NY Post, TVWeek

TV Host Launches Substance Abuse Hotline

Mar 11, 2019  •  Post A Comment

A television host who has been open about struggling with substance abuse has launched a substance abuse hotline. The New York Post’s Page Six reports that Wendy Williams launched the hotline through her Hunter Foundation and in partnership with T.R.U.S.T.

“The national resource hotline 1-888-5HUNTER (1-888-548-6837) will provide various resources to those suffering, their families or the general public to receive education and awareness information, the talk show host announced,” The Post reports, adding: “Williams, 54, has been open about her past 10-year battle with crack and cocaine use.”

The announcement comes on the heels of Williams’ return last week as host of her daytime show following a hiatus of more than two months. She has been dealing with health issues including Graves’ disease.

“The 24-hour hotline will be fully staffed by trained Certified Recovery Coaches who will conduct assessments and match callers with short- or longer-term treatment facilities including detox, rehabilitation, sober living and outpatient centers, according to a news release,” The Post reports. “The intake process will also include an evaluation on the level of care needed, which drugs or substances are being used, as well as financial circumstances, to match the patient with facilities that may accept Medicaid, self-pay or private insurance.”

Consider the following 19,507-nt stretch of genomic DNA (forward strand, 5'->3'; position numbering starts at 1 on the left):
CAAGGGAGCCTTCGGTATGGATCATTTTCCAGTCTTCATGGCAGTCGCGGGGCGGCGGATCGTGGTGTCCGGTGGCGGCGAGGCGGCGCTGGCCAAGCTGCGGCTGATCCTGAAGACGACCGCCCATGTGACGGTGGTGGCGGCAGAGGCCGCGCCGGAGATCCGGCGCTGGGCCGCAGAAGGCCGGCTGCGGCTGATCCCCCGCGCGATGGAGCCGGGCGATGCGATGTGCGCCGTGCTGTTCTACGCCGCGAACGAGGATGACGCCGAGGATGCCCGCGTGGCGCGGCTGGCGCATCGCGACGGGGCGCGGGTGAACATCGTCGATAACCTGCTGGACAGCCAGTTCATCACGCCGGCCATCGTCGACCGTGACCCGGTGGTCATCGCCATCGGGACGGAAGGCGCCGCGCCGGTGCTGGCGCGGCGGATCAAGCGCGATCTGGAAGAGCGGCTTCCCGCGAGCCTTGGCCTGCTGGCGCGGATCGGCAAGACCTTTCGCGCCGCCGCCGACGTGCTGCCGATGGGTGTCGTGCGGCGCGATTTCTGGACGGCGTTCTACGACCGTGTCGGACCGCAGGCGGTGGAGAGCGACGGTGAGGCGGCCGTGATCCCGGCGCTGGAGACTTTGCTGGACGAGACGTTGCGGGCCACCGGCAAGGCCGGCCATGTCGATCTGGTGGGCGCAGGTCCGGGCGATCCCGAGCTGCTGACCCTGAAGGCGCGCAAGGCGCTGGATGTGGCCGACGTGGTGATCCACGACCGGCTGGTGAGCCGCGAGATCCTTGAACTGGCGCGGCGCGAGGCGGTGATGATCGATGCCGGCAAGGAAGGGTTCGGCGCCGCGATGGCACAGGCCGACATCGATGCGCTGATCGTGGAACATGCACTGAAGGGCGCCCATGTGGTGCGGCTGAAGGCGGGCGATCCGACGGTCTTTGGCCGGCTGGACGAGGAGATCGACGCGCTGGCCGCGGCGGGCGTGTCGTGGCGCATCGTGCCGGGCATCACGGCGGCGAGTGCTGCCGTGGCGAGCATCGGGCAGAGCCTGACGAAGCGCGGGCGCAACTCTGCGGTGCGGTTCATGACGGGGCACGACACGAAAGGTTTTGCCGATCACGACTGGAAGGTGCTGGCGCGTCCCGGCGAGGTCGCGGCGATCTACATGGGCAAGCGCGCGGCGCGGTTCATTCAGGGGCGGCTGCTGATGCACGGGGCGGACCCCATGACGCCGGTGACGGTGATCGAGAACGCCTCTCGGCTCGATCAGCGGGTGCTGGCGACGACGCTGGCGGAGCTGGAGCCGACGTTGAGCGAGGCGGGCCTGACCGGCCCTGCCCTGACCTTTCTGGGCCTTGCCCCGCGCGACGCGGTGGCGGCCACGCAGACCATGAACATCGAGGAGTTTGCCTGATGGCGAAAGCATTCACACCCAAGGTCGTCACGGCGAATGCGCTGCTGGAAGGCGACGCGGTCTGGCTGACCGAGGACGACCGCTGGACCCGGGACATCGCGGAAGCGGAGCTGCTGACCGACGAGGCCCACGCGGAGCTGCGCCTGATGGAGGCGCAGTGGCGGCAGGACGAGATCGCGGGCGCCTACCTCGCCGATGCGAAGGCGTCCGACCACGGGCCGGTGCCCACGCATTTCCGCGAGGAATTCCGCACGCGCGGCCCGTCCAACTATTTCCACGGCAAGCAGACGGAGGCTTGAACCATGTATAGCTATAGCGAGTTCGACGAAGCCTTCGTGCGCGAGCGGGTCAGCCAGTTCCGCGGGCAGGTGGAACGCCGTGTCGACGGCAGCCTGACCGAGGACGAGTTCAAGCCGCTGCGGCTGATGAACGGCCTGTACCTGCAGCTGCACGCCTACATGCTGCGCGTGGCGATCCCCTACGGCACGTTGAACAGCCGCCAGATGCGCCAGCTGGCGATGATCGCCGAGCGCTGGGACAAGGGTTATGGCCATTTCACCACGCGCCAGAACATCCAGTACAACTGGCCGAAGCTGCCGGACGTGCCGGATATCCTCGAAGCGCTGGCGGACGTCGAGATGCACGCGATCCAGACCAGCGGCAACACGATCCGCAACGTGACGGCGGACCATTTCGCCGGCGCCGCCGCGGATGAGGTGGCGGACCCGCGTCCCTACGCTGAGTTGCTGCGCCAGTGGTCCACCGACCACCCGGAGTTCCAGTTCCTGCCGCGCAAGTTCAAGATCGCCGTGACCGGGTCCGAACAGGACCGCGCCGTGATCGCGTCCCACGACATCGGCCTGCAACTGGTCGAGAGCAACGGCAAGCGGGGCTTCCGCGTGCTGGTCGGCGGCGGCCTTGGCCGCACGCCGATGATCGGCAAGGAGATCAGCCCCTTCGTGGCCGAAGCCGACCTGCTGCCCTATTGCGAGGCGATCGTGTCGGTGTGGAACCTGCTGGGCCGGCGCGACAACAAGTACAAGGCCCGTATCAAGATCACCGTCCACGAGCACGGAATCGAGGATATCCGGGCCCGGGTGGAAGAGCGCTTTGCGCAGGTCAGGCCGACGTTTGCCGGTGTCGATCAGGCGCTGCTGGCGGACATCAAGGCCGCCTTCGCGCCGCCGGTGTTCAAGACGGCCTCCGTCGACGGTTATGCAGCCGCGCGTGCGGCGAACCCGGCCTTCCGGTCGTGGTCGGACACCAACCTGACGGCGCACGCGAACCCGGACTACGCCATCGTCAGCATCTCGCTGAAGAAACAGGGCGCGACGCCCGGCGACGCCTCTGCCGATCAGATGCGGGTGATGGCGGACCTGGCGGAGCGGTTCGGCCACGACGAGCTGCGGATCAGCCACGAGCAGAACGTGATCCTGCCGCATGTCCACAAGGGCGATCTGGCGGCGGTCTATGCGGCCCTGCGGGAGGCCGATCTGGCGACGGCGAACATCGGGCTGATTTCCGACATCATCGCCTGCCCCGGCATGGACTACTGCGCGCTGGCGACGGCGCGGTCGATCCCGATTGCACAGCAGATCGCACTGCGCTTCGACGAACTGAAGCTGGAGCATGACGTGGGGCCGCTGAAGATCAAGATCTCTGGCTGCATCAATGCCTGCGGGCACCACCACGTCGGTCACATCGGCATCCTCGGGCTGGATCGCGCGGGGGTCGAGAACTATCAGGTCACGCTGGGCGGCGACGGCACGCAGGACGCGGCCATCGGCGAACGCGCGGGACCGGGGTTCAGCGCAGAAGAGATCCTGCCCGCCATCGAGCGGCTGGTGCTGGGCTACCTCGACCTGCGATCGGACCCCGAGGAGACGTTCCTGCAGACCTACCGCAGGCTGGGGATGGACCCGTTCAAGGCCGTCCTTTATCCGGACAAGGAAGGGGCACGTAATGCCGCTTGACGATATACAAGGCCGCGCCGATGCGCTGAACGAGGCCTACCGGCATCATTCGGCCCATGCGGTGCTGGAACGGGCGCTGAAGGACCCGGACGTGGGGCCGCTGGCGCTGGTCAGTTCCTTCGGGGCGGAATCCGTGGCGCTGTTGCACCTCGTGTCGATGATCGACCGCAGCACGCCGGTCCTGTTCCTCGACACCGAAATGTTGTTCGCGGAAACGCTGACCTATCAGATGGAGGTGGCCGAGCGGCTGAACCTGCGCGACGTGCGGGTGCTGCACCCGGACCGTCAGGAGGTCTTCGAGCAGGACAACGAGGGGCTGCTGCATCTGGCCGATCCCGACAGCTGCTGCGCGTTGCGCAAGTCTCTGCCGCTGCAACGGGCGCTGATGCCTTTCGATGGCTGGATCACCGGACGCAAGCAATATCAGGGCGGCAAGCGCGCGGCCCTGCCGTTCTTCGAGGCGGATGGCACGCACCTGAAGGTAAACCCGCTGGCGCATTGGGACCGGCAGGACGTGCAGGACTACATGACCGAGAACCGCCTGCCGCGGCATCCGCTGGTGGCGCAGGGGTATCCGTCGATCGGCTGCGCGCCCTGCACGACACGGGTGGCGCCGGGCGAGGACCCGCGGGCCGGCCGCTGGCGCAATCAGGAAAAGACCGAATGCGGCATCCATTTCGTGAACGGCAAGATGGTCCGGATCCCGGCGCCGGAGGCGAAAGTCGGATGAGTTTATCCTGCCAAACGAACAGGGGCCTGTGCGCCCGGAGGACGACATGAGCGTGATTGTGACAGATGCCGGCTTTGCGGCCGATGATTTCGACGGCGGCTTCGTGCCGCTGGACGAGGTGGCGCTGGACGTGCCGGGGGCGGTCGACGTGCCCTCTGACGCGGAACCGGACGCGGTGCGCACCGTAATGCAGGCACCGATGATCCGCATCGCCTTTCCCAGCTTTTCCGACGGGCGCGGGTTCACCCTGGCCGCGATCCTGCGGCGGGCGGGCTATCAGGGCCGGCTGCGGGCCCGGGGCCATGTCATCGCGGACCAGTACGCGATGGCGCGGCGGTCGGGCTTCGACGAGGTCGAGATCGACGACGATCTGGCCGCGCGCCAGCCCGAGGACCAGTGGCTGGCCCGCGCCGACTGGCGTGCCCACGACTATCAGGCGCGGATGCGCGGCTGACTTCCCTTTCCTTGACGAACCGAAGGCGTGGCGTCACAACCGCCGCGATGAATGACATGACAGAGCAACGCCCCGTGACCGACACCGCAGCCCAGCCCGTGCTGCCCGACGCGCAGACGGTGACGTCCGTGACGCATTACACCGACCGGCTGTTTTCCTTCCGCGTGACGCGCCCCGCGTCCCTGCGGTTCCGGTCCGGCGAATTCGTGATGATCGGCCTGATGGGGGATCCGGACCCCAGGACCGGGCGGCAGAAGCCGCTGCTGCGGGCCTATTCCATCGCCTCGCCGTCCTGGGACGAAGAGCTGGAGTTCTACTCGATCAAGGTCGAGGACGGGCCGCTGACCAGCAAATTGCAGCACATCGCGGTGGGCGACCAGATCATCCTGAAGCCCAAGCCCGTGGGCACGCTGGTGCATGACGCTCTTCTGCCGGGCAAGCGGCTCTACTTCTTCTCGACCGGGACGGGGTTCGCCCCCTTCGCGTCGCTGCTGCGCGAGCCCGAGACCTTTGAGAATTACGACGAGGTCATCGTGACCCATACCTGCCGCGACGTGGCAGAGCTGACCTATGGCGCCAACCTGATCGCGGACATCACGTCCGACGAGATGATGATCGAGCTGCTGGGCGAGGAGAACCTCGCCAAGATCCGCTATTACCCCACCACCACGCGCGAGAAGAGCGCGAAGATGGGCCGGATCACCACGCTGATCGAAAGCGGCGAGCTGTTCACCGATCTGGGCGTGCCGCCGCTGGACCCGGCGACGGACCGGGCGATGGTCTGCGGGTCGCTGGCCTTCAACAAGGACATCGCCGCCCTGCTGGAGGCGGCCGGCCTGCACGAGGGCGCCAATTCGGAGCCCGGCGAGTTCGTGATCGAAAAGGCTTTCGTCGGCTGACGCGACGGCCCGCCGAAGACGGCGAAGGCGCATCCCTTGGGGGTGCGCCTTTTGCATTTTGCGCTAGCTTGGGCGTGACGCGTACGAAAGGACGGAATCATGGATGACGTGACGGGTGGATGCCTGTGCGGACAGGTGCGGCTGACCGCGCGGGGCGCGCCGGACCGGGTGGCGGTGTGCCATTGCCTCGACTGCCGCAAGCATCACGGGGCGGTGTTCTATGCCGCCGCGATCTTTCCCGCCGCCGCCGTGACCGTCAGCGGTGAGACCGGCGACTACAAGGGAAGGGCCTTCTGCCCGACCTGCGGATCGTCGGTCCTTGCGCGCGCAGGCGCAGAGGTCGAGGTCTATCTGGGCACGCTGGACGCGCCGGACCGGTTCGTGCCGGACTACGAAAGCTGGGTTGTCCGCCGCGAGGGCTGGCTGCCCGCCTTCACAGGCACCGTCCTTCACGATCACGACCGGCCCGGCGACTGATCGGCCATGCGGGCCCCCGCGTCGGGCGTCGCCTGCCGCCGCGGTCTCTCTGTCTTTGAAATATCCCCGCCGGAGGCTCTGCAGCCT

In a statement, Williams said: “We must all come together to respond to this crisis of addiction and substance abuse. Everyone is at risk from the inner cities to more affluent communities. My family and I are very proud to partner with T.R.U.S.T. to get people the help that they so desperately need, especially if they or their families have given up hope. There is hope.”

The report quotes Williams discussing her history with drug addiction following her return to the show.

Said Williams: “Once you’re a substance abuser, you have to battle that for the rest of your life. I’ve told you about my 10-year ride with the cocaine and the crack. Oh, yes, crack is wack — but it was very good to me at a particularly stupid point in my life. … I was a mess, functioning, killing myself. I realize that I am a walking addict. Do you know what I’m saying? You can’t just clean it up and stop it and think it’s not going to affect you.”

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